A 16-item multivariate logistic regression model was successfully created on the basis of 4 binary variables for surgical procedure and 12 binary variables for preoperative medical comorbidities (Table III). No demographic variables or laboratory values were found to significantly contribute to the final multivariate model. The resulting SSI risk score corresponding to the multivariate model was calculated as the point sum for the planned procedure and all present comorbidities, with a possible score ranging from 0 to 35. For each additional point in the SSI risk score, the estimated odds of SSI increased 1.43-fold (95% CI, 1.38 to 1.51-fold) (Table III). For example, a non-insulin-dependent patient with diabetes (1 point) and COPD (1 point) who is to undergo a primary total knee arthroplasty (1 point) would have a total SSI risk score of 3 points (Table III) and an estimated probability of SSI of 2.8% (Table IV).

The multiple logistic regression model (model 1) had good discriminatory capability (area under the ROC curve = 0.7734), as did the SSI risk score based on the multivariate model (model 2) (area under the curve = 0.7699) (Fig. 1). The multiple logistic regression model (model 1) was well-calibrated (meaning that it fit the data well across varying levels of SSI risk) (H-L chi-square, 10.68; degrees of freedom [df] = 9; p = 0.30), as was the SSI risk score (model 2) (H-L chi-square, 10.12; df = 9; p = 0.34). When varying the cutoff used to predict SSI, a moderately elevated score such as 6.5 demonstrated 37.7% sensitivity and 94.1% specificity for SSI, whereas a high-risk score such as 10 demonstrated a high level of specificity for SSI (99.4%) but not sensitivity (14.1%) (Table V). Finally, validation of the SSI risk score using the 1,000-patient random hold-out sample demonstrated that it maintained good discriminatory capability (area under the curve = 0.7215) and calibration (H-L chi-square, 9.31; df = 9; p = 0.41).

On the basis of the risk score, most patients had a relatively low estimated risk of SSI, and a small but notable subset of patients was at markedly elevated risk (Figs. 2-A and 2-B and Table VI). A total of 4.8% of the patients who underwent a primary arthroplasty had a risk score of ≥6 points (infection risk rate of ≥7.8%) and accounted for 24% of all SSIs following a primary arthroplasty procedure. A total of 8.3% of the patients who underwent a revision arthroplasty had a risk score of ≥9 points (infection risk rate of ≥20.1%) and accounted for 42% of all SSIs following a revision procedure. The utilization of a 6-point cutoff for primary arthroplasties and a 9-point cutoff for revisions would have resulted in the denial of 5.4% of the surgeries and a reduction of 30.8% of SSIs overall.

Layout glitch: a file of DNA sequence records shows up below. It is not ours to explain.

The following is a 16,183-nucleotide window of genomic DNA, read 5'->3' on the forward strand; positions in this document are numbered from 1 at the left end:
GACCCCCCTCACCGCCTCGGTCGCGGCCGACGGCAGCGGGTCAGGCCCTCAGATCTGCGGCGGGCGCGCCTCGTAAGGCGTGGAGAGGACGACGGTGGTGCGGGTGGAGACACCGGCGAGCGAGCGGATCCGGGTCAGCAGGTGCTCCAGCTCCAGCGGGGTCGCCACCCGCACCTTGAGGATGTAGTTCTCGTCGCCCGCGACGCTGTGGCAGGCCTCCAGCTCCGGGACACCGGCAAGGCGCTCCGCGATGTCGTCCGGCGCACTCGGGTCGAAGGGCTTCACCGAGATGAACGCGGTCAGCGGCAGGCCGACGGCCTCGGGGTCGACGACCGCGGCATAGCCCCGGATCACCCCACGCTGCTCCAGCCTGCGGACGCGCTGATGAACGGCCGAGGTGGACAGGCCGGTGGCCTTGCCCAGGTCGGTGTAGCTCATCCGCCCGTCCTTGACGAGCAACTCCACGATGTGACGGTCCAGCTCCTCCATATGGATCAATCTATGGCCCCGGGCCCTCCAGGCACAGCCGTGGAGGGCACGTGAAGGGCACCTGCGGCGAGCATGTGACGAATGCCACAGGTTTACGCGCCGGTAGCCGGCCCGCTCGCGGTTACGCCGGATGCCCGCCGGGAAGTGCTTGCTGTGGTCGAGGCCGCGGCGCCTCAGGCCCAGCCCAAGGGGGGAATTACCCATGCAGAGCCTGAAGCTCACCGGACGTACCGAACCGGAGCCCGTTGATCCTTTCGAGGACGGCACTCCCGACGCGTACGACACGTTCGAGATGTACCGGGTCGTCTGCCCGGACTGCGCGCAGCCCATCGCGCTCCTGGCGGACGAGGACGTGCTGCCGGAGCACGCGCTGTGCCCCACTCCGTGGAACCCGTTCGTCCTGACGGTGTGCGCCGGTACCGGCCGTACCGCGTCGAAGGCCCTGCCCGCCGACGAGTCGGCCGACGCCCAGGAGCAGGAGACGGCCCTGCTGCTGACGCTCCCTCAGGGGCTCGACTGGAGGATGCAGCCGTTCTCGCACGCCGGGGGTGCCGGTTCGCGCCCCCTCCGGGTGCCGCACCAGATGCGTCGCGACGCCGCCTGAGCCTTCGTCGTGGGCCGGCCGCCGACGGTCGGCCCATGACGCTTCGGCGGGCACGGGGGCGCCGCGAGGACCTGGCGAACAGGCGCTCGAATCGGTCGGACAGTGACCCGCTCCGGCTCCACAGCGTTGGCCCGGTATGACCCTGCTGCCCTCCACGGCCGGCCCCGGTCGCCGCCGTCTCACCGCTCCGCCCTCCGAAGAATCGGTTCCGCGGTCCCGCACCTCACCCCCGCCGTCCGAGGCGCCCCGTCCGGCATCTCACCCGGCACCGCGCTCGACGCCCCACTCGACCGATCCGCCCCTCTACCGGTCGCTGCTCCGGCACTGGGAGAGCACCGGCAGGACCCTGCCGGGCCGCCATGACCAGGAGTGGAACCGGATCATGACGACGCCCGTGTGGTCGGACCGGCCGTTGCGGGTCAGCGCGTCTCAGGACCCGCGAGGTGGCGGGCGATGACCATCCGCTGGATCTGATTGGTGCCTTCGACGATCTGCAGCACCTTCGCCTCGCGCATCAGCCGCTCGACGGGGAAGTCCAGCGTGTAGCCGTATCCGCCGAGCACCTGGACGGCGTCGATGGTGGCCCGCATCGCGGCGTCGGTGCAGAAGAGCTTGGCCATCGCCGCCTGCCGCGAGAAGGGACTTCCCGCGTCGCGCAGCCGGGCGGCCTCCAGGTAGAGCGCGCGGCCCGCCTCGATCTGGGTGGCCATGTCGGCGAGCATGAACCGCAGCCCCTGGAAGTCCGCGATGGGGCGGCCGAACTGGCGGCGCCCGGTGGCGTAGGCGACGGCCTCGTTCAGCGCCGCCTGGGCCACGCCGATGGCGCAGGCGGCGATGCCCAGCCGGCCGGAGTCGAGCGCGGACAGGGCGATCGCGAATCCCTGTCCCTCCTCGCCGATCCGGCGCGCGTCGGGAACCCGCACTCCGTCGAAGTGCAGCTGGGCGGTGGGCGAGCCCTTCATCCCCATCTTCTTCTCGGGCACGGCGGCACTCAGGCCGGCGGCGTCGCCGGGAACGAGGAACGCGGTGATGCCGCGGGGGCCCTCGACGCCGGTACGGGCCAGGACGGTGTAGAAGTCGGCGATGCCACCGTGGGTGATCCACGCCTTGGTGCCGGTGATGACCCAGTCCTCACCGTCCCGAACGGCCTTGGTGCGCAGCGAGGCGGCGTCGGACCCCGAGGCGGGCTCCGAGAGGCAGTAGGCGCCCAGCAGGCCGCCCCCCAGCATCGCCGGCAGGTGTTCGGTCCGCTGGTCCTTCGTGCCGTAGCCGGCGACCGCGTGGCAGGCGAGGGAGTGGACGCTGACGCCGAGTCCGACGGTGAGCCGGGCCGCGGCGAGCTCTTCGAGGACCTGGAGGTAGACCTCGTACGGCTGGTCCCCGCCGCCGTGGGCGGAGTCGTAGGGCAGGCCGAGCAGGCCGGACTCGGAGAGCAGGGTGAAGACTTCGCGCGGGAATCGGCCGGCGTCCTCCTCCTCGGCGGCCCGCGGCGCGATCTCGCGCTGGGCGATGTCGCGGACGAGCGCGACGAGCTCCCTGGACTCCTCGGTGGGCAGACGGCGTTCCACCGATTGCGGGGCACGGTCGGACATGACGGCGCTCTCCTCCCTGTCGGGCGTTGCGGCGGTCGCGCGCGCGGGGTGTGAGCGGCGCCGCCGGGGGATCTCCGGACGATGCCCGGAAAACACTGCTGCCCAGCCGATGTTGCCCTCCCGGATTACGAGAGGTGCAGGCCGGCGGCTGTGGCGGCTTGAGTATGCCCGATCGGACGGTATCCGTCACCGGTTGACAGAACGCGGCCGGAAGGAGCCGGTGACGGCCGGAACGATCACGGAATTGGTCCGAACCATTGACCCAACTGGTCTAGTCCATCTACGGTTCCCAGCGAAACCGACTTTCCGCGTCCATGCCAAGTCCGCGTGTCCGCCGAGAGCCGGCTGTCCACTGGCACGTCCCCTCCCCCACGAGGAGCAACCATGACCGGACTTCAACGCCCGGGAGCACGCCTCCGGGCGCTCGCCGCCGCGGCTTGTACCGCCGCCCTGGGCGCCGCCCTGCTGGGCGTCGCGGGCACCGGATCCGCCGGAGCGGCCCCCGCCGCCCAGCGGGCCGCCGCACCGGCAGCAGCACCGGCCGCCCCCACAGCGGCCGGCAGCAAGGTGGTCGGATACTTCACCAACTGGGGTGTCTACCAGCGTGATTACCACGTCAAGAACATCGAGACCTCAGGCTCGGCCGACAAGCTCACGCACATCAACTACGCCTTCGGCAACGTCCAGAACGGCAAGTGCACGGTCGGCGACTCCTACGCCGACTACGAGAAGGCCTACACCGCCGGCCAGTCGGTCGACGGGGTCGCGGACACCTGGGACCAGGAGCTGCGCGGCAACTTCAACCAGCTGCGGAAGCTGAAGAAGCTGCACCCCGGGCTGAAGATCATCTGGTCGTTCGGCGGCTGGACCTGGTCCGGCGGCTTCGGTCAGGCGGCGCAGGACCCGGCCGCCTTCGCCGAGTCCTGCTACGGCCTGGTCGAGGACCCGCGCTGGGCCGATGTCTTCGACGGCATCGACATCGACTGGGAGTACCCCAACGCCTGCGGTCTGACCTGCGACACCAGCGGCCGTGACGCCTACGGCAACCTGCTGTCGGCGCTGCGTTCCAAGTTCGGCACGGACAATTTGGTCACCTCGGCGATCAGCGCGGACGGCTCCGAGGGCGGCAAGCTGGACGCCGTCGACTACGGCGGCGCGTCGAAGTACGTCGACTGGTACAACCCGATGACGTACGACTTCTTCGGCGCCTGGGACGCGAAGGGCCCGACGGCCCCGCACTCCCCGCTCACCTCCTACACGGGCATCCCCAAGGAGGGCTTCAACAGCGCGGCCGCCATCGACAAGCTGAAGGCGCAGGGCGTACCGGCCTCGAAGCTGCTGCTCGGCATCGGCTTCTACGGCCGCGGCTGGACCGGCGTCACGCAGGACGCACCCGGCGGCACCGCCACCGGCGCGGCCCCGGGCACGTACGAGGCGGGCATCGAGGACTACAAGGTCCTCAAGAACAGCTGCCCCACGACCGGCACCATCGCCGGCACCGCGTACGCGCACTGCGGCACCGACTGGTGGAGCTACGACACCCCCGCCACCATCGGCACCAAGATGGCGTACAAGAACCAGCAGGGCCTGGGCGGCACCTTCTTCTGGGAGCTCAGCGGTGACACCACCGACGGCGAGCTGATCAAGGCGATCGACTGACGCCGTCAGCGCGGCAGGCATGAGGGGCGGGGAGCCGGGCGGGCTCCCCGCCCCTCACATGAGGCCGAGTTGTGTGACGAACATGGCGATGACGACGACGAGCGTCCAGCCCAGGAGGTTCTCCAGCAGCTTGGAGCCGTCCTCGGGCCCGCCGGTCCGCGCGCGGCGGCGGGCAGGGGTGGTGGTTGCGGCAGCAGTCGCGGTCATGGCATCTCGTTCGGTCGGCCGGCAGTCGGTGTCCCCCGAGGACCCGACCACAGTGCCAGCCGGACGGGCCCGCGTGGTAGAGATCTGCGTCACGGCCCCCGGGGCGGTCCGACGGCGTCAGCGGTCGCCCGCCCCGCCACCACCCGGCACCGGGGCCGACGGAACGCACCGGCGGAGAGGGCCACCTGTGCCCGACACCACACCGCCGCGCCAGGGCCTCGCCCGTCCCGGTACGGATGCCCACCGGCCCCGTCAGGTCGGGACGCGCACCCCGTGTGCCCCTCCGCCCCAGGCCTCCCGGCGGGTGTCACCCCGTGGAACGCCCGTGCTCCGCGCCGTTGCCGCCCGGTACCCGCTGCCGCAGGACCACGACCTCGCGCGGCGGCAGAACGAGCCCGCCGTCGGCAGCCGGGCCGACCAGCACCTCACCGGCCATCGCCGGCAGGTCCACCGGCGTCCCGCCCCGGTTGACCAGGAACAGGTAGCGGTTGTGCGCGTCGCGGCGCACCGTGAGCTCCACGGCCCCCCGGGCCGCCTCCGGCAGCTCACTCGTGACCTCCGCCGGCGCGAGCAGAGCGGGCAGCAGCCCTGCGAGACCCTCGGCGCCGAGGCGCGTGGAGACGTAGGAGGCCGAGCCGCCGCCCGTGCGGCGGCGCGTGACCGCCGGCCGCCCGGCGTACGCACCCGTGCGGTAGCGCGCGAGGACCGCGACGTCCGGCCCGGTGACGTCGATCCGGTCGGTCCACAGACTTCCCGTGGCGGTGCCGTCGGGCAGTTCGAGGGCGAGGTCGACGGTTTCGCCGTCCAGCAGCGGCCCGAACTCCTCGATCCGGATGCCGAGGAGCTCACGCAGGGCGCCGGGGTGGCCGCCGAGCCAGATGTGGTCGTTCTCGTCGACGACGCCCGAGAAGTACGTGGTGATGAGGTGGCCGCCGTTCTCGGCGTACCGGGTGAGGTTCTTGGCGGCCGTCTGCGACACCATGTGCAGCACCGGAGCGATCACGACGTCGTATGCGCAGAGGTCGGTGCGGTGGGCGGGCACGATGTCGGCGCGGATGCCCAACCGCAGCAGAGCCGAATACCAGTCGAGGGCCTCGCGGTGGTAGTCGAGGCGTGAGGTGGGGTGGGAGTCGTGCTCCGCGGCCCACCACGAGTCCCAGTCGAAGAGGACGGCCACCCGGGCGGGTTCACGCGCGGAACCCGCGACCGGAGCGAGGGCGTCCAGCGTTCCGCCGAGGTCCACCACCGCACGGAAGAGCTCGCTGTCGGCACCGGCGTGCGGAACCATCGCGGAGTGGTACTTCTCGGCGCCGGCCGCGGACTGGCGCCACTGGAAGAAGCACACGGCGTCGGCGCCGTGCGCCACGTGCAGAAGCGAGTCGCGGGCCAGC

Back to Top | Article Outline


Since the advent of total joint arthroplasty, improvements in surgical technique and the use of such prophylactic measures as perioperative antibiotics have drastically reduced SSI rates. However, with increasing yearly volumes of total joint arthroplasty in the United States, there remains a substantial population of patients who have infection-related complications following these procedures. Accurate preoperative infection-risk stratification is an important step toward further reducing SSI rates. We successfully created and validated a simple preoperative SSI risk scoring system for knee and hip arthroplasty with a large and diverse sample of patients from a single academic medical center. We believe that this represents a major advancement from earlier, qualitative methods of determining host susceptibility to orthopaedic infections, such as the Cierny-Mader classification system9.

We believe that the SSI risk score developed in this study can be utilized to identify high-risk patients and allow the surgeon to provide appropriate counseling for risk modification or nonoperative treatment. In our study, primary arthroplasty patients with a risk score of ≥6 and revision patients with a score of ≥9 represented 5.4% of all procedures but 30.8% of SSIs. There are certainly clinical situations in which high infection risk may be acceptable for total joint arthroplasty, but the use of a cutoff such as 6 points for primary arthroplasty and 9 for revision may be appropriate to cue clinicians to thoroughly discuss with patient the risks of surgery, possible nonsurgical alternatives, and especially, possible means of risk reduction. A logical extension of the current study is to implement this tool in clinical practice to determine its impact on preoperative risk counseling and institutional SSI rates. Additionally, patient comorbidities that are potentially modifiable (such as obesity) represented a substantial portion of our risk-assessment models. Treatment of some SSI risk factors, such as Staphylococcus colonization, are considered a standard of care26, while policies to address other potentially modifiable factors in our model, such as the requirement of smoking cessation, occur inconsistently in current clinical practice. It is unknown whether risk-factor modification would result in an actual reduction in SSI rates; additional research is therefore indicated.